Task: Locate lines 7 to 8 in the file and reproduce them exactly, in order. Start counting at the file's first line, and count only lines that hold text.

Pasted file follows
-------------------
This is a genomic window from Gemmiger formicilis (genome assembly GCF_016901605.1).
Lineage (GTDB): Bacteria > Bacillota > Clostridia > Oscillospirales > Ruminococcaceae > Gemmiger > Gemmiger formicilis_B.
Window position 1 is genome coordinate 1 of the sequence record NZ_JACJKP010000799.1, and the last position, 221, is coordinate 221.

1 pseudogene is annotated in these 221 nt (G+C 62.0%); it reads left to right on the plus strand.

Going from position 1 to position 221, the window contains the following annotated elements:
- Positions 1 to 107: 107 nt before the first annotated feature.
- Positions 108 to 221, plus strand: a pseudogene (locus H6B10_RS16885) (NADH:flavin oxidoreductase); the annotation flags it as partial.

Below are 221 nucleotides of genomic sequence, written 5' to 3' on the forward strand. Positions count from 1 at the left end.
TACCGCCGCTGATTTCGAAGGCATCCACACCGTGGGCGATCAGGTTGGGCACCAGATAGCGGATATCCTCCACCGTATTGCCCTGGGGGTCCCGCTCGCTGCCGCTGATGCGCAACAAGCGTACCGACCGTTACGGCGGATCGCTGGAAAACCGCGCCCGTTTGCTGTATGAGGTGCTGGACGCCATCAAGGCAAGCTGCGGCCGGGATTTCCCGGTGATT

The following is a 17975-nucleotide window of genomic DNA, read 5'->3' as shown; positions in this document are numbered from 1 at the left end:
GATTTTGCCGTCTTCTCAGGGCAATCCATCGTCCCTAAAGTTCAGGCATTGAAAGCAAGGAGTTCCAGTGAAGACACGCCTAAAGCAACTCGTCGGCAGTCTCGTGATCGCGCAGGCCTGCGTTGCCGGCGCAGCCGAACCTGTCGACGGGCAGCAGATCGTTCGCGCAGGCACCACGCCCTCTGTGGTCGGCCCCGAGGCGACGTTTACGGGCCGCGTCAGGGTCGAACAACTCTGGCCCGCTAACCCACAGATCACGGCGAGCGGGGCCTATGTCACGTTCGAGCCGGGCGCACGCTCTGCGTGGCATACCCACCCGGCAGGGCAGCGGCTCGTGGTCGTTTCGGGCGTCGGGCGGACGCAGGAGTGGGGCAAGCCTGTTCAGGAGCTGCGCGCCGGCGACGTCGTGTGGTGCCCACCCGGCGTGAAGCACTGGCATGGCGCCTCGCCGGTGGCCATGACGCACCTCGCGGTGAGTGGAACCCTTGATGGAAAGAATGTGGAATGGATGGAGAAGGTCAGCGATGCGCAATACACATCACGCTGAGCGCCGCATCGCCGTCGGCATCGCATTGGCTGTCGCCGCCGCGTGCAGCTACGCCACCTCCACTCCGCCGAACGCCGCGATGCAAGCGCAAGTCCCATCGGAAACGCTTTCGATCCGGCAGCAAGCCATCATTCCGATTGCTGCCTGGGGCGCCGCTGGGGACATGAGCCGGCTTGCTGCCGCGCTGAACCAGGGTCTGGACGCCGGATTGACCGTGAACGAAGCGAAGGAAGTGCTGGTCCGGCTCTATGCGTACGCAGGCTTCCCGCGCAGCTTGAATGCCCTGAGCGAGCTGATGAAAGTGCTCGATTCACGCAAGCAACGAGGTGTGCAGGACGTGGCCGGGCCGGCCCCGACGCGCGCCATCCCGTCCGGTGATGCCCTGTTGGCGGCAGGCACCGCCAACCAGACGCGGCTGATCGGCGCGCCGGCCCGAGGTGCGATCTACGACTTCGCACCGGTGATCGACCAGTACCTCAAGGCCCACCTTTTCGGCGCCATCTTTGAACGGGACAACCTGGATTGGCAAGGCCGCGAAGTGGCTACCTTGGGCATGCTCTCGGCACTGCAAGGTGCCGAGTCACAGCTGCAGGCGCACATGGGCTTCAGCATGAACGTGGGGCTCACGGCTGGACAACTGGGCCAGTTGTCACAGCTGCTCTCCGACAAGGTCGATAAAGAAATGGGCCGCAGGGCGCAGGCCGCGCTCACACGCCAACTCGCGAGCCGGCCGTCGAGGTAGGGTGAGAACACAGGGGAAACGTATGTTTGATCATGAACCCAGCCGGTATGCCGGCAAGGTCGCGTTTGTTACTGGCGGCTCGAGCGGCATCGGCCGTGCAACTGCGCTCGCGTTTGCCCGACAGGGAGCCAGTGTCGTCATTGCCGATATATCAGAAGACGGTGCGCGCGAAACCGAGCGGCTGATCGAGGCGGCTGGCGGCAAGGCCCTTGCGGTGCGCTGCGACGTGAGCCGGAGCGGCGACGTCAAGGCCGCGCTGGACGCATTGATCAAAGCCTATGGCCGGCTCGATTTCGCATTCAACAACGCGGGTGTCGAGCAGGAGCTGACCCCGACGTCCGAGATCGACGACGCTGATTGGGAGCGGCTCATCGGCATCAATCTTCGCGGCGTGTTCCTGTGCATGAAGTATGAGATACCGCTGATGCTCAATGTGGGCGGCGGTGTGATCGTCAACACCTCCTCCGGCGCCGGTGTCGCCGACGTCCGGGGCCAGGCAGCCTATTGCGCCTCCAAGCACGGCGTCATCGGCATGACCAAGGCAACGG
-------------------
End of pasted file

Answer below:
- Positions 108 to 221, plus strand: a pseudogene (locus H6B10_RS16885) (NADH:flavin oxidoreductase); the annotation flags it as partial.

Below are 221 nucleotides of genomic sequence, written 5' to 3' on the forward strand. Positions count from 1 at the left end.